W3C home > Mailing lists > Public > ietf-http-wg@w3.org > April to June 2008

RE: I-D ACTION:draft-nottingham-http-link-header-01.txt

From: Brian Smith <brian@briansmith.org>
Date: Tue, 29 Apr 2008 11:44:51 -0700
To: "'HTTP Working Group'" <ietf-http-wg@w3.org>
Cc: "'Mark Nottingham'" <mnot@mnot.net>
Message-ID: <000d01c8aa29$1ca16760$0202a8c0@T60>

From: Mark Nottingham [mailto:mnot@mnot.net] 
> On 27/04/2008, at 8:39 PM, Brian Smith wrote:
> > Mark Nottingham wrote:
> Are you saying that there are no use cases for a link header 
> in Atom?  
> I find that hard to believe (e.g., link with a relation of 'edit- 
> media' on a media response seems obvious and useful), but if 
> it's so,  
> perhaps the simple answer is to use a separate registry for the  
> header, with the option of registering Atom relations later.

I would like to see an "Edit" header that allows the server to say that
PUT/DELETE requests should be sent to a different request URI. For example,
I want the server to suggest that edit requests for the resource at
http://example.org/foo should be sent to the authenticated URI
https://example.org/foo). However, I want to provide an additional
capability where the user can download a resource at its http:// location,
and then edit it with a conditional (If-Match:) request against its https://
location, without first having to download it from the https:// location. I
think such a mechanism is much more useful than what the simpler Atom "edit"
and "edit-media" mechanism provides.

Similarly, I would like to see something like "alternate". However, I don't
think that every Atom link relation is or will be generally useful outside
of Atom. I already use several link relations that only make sense for Atom

> > 1. There is too much flexibility in the syntax of the "rel"  
> > parameter. For
> > example, the following all mean the same thing:
> >      rel=edit
> >      rel="edit"
> >      rel="\e\d\i\t"
> >      rel="http://www.iana.org/assignments/link-relations.html#edit"
> >      ....
> > If you want to be able to catch all variations, then you have to  
> > write a pretty nasty regular expression.
> What leads you to believe that "\d" is the same as "d" in a URI  
> reference?

"\d" and "d" mean the same thing according to the definition of
quoted-string in RFC 2616, AFAICT. We are supposed to unescape
quoted-strings before processing them, right?

> Regardless, regex is often the wrong tool for parsing.

Yes, I agree. That is why I prefer a syntax that doesn't require a parser
that is as powerful or more powerful than regular expressions for common use

> > I think the "-Links" header idea allows for uniform syntax 
> > (like the Link header) while still being extremely easy
> > to process.
> This approach didn't work terribly well for entity headers, 

You mean the Content-* ones? I think the problem with that that the HTTP
spec put unreasonable processing requirements on implementations, and the
Content-* prefix didn't provide any useful semantics for implementations
that didn't implement those unreasonable requirements. It may be that the
-Links suffix doesn't provide any useful feature as well--I think "find all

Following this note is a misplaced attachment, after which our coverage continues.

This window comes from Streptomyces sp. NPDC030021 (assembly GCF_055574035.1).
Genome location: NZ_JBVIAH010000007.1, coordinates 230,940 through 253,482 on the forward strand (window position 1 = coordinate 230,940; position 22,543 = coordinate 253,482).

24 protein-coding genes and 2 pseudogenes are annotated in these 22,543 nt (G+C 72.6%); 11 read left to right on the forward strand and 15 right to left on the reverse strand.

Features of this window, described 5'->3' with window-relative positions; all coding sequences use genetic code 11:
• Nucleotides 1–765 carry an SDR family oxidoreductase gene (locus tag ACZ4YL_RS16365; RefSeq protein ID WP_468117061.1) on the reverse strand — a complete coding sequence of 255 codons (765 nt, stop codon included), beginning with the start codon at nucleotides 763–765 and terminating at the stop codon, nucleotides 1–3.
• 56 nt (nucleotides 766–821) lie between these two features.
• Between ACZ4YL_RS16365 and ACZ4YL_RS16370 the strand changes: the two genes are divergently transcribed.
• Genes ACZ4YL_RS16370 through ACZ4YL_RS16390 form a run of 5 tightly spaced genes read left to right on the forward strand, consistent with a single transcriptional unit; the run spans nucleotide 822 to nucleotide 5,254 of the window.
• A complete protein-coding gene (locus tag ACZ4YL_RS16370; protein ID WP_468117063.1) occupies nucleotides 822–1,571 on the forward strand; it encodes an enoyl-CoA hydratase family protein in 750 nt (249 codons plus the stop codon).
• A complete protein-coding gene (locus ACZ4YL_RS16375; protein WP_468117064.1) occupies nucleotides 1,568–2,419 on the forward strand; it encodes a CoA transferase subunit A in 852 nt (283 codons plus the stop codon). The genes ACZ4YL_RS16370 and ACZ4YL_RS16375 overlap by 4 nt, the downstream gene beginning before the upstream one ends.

the links, even for link relations I don't know about" is not a useful
feature. But, that is the only one that the Link: header is optimized for. 

> and would further clog up the header registry.

I don't think that this is a problem, as long as they are well-defined and
generally useful across a variety of HTTP applications. The more
well-defined, generally useful, standardized header fields, the better.

> It would also require people to register their links
> in at least two places, and coordinate them over time.

You just suggested a separate registry above to separate Atom-specific and
general-purpose link relations.

> Changing the registration procedures is also not a small 
> thing, since they already have IETF consensus. Similar
> proposals to the ones being put forward
> (e.g., com.foo.link:) have been put forward for media  
> types, and have been shot down quite firmly.

My suggestion for "domain.com-Link" headers was purely for the case where
somebody wanted to use a custom HTTP header privately, without registering
it. And, I'm not married to the "-Links" suffix idea either. (Actually, I
the "-Links" suffix idea doesn't really require any changes to the
registration procedures or any other formal blessing; if you come across a
"-Links" header that you cannot parse as a list of links with parameters,
you would just ignore it, and if you can parse it, then you would just
assume it was a link.)

The point I'm trying to make is that it is easier to process HTTP header
fields when each header field has a single, well-defined purpose, and where
the header field's name indicates its purpose. I think the design of the
Link header goes totally counter to that because it indexes metadata
primarily by its type, and then by its purpose. Imagine if we had
"Integers", "Dates," and "Strings" headers analogous to "Link"; Or, imagine
a "Header" header:

   Header: #(<value>; rel=relationship *(;param=value))

The Link header is just like that except it restricts the value to be a URI
reference. If "Link" is a good idea then "Header" would be even better.

One argument you gave for the Link header was that it was easier to parse
than an Atom document. At first, I agreed, but when I implemented it, I
found it wasn't a significant improvement. I pointed out already that it is
impossible to use mod_headers to process the Link header effectively, and it
the same problem will also apply to PATCH and PUT and other means of editing
headers. I don't care so much about whether my suggestion becomes
standardized; I just think these problems should be solved, and the
suggestion I provided was the best compromise I could find.

Received on Tuesday, 29 April 2008 18:45:55 UTC

This archive was generated by hypermail 2.3.1 : Tuesday, 1 March 2016 11:10:45 UTC